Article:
They were constructed in 1850, the site was redeveloped in 1864. Dent & Co. went into financial distress in 1866 and sold half of its land on Pedder Street to the newly established Hongkong Hotel Company. The hotel was duly built, became Hong Kong's first deluxe hotel; the remaining part of the west wing was let out to other trading firms. The Hong Kong Hotel was Hong Kong's first deluxe hotel when it opened in 1866. In 1951, the hotel was closed down, the building was bought up by a local Chinese investment group for office use. In 1957, the building was redeveloped into the present Central Building. In 1862, at the southern end of the street where it meets Queen's Road, the Pedder Street Clock Tower was completed and was the landmark of Central until it was demolished, it chimed for the first time at midnight on 31 December 1862. The 80 feet tall clock tower with a lighted dial, designed by a Mr. Rawlings, was to be funded by subscriptions, but the lack of public response meant that many of the more elaborate decorative features were jettisoned.
In the end, a donation was secured from Scotsman Douglas Lapraik, one of the most successful Tai-pans who founded the Hong Kong and Whampoa Dock Company, precursor of Hutchison Whampoa. The clock tower was taken down in 1913. In 1915, one of the clock faces was integrated into the clock tower at the Kowloon–Canton Railway terminus in Tsim Sha Tsui. In its heyday, Dent occupied the south-western corner of Pedder Street, where it had established a "Tea Exchange". In 1846, it was transformed into Supreme Court and General Post Office; this land was auctioned in 1921. The resulting China Building was completed in 1924. Further reclamations had taken place in the meantime; the General Post Office was relocated in 1911 to new premises on the newly reclaimed section of Pedder Street where the wharf once was. It was a typical Edwardian municipal construction of granite and red brick, situated there until 1976. To make way for Pedder Station of the MTR, the General Post Office was moved to Connaught Place.
The old building was demolished in 1976, World-Wide House was built in its place. Pedder Building occupied the site next to the China Building since 1924; the basement suite of the building was occupied for most of the post-war period by the auctioneering firm Lammert Bros., operating in Hong Kong since 1855. The basement was occupied by Shanghai Tang's flagship store until October 2011. American clothing retailer Abercrombie & Fitch moved into the premises and three upper storeys in August 2012; the first Jardine House, headquarters of Jardine, Matheson & Co. was built around 1841 after Jardine's successful bid for its lots on The Praya Central. In 1908, the second Jardine House was built, it was rebuilt in around 1956, reborn in the early 1970s as Wheelock House, current headquarters of Wheelock and Company Limited, controlling shareholder of The Wharf Limited, a major conglomerate in Hong Kong. Current buildings along the street include: Pedder Building Wheelock House The Landmark, an office and shopping development Chater House World-Wide House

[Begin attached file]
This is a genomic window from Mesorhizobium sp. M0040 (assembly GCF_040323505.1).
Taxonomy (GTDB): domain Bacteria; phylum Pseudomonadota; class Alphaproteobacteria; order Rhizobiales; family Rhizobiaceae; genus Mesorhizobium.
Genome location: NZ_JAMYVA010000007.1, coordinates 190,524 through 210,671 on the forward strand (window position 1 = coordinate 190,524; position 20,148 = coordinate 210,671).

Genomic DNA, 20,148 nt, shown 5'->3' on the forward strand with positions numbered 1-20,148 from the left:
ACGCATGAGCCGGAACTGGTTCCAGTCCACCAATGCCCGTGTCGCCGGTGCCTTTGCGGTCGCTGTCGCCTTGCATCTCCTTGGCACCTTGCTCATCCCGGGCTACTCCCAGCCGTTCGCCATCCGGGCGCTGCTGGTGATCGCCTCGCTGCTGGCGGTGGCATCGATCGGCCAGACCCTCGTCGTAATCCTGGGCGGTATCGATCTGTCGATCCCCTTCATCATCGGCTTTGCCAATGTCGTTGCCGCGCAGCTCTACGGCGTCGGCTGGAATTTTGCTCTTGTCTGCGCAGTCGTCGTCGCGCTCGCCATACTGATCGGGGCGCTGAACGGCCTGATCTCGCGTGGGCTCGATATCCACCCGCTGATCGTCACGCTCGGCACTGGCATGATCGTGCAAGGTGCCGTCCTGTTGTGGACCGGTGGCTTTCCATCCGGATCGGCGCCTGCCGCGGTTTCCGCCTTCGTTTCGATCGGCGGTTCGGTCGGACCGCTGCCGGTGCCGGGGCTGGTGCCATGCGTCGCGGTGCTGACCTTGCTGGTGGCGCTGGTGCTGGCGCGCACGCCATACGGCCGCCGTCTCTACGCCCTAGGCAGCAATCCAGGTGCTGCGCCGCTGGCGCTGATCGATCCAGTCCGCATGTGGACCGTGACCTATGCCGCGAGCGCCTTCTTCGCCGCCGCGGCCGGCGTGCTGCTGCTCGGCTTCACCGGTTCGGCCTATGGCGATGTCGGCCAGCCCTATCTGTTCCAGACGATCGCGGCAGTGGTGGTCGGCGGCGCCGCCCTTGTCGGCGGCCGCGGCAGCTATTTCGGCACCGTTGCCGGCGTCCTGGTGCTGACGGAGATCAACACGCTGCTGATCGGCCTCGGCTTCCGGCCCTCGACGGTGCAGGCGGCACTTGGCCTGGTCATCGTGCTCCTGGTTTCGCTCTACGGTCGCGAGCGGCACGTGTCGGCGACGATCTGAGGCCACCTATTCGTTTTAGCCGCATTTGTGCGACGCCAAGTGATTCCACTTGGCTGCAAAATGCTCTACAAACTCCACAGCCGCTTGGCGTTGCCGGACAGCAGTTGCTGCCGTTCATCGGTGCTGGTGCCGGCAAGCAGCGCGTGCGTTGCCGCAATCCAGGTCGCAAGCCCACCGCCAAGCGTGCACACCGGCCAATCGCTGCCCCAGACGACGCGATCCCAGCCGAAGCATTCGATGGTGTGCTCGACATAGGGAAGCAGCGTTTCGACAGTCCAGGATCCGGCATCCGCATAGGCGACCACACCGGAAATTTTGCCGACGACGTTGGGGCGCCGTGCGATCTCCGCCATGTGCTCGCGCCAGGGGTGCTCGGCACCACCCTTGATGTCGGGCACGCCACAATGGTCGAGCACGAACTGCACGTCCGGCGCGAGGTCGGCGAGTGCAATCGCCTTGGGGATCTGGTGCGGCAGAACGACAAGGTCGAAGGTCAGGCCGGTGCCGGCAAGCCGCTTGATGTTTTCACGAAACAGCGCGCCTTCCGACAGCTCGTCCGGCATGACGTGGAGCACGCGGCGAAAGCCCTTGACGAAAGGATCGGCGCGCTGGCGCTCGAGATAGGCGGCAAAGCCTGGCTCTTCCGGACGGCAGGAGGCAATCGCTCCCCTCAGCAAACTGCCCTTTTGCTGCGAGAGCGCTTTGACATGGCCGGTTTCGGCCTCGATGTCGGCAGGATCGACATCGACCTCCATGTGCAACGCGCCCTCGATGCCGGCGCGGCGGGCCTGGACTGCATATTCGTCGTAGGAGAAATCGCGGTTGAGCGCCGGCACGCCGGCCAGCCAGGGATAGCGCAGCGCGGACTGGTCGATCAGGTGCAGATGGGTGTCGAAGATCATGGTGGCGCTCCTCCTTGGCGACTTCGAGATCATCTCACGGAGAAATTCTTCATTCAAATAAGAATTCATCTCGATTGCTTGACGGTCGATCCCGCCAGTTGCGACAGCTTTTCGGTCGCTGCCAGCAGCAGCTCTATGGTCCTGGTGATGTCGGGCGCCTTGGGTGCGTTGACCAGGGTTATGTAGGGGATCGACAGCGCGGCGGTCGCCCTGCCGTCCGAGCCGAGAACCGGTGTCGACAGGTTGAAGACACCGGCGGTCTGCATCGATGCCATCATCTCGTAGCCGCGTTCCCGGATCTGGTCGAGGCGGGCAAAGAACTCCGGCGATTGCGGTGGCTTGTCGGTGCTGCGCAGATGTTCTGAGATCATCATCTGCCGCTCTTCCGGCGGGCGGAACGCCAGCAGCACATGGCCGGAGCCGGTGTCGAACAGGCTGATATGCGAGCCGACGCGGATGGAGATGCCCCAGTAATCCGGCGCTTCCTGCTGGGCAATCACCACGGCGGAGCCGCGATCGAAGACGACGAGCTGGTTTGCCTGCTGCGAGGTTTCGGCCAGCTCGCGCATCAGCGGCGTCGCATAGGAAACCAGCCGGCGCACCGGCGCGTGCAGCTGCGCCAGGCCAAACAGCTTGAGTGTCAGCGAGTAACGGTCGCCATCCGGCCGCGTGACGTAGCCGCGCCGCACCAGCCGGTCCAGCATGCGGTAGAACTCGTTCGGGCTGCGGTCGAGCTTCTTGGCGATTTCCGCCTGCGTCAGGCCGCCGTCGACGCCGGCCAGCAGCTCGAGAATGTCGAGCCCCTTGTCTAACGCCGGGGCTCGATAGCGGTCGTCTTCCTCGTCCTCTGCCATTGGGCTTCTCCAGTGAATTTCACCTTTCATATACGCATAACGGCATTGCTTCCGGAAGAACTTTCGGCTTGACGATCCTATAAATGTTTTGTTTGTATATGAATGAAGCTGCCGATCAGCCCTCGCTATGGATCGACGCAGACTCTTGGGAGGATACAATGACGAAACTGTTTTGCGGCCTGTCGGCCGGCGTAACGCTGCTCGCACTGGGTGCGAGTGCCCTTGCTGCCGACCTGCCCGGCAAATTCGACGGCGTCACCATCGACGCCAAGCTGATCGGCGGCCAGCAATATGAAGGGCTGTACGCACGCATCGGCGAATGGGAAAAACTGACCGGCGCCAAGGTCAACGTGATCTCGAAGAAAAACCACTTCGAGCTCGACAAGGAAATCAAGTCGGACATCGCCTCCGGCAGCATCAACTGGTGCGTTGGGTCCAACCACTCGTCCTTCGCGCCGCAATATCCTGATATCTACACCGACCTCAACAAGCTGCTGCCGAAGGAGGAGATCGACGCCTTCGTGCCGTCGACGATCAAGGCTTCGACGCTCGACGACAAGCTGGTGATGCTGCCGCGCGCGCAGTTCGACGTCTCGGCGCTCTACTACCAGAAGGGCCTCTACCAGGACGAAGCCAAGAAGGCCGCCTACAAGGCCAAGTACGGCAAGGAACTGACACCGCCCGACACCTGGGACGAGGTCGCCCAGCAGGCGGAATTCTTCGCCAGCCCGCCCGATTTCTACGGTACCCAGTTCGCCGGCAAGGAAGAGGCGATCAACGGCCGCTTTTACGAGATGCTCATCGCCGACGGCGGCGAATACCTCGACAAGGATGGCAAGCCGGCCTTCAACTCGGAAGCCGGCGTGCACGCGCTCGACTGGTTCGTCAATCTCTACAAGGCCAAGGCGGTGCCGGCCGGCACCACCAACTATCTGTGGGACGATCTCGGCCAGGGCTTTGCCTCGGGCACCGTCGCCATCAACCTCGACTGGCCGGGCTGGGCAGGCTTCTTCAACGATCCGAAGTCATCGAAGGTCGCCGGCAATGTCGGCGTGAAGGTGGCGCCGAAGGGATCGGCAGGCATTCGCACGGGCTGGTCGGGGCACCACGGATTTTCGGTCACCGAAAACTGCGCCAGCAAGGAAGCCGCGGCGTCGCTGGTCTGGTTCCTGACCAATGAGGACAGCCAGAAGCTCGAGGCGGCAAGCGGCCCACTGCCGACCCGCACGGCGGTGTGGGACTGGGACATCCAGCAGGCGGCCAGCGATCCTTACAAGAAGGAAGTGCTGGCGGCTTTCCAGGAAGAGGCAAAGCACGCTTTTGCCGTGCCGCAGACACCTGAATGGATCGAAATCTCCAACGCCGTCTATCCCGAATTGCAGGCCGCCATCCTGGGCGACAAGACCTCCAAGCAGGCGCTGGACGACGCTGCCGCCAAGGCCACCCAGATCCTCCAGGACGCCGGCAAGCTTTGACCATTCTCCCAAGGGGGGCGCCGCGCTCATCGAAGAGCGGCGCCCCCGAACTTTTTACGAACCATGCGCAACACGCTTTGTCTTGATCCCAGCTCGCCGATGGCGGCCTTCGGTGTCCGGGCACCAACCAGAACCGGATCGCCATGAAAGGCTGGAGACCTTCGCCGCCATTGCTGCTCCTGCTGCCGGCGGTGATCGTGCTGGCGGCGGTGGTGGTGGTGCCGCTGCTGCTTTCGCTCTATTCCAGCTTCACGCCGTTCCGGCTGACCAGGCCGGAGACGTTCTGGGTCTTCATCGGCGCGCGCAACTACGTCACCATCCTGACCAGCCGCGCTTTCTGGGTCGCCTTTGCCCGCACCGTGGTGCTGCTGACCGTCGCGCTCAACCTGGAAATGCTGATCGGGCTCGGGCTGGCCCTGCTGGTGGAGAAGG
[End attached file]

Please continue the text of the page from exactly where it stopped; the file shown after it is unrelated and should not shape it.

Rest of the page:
Tai Ping Shan Street
Tai Ping Shan Street is a street marking the early colonial history in Hong Kong. Located at the north slope of Victoria Peak in Sheung Wan, the street starts east from a ladder street at the junction with Bridges Street and end west in Po Yan Street near Tung Wah Hospital; the street runs parallel to Hollywood Road. Today, Tai Ping Shan Street is well known for its contemporary art, with plenty of pop-up galleries and other specialty retailers offering their wares to shoppers passing by. Tai Ping Shan is an alternative name to Victoria Peak, means "Peace Hill". After the cession of Hong Kong Island from Qing China to British in the 1840s, British forces made garrison here and the government relocated all Chinese residents in Choong Wan to the area surrounding Tai Ping Shan Street; the Chinese writer Wang Tao wrote in 1860 that the street was full of brothels: "gaudy houses, sporting brightly painted doors and windows with fancy curtains". The population soared after Eight-Nation Alliance invasion of China.
In May 1894, the bubonic plague, ravaging China and caused massive deaths in the area. The Hong Kong Government soon implemented a series of measures including cleaning of street, demolishing residences to build Blake Garden, establishing the Bacteriological Institute. Description on the plague outbreak in History of Colonial Hong Kong Central and Western Heritage Trail First Opium War List of streets and roads in Hong Kong Media related to Tai Ping Shan Street at Wikimedia Commons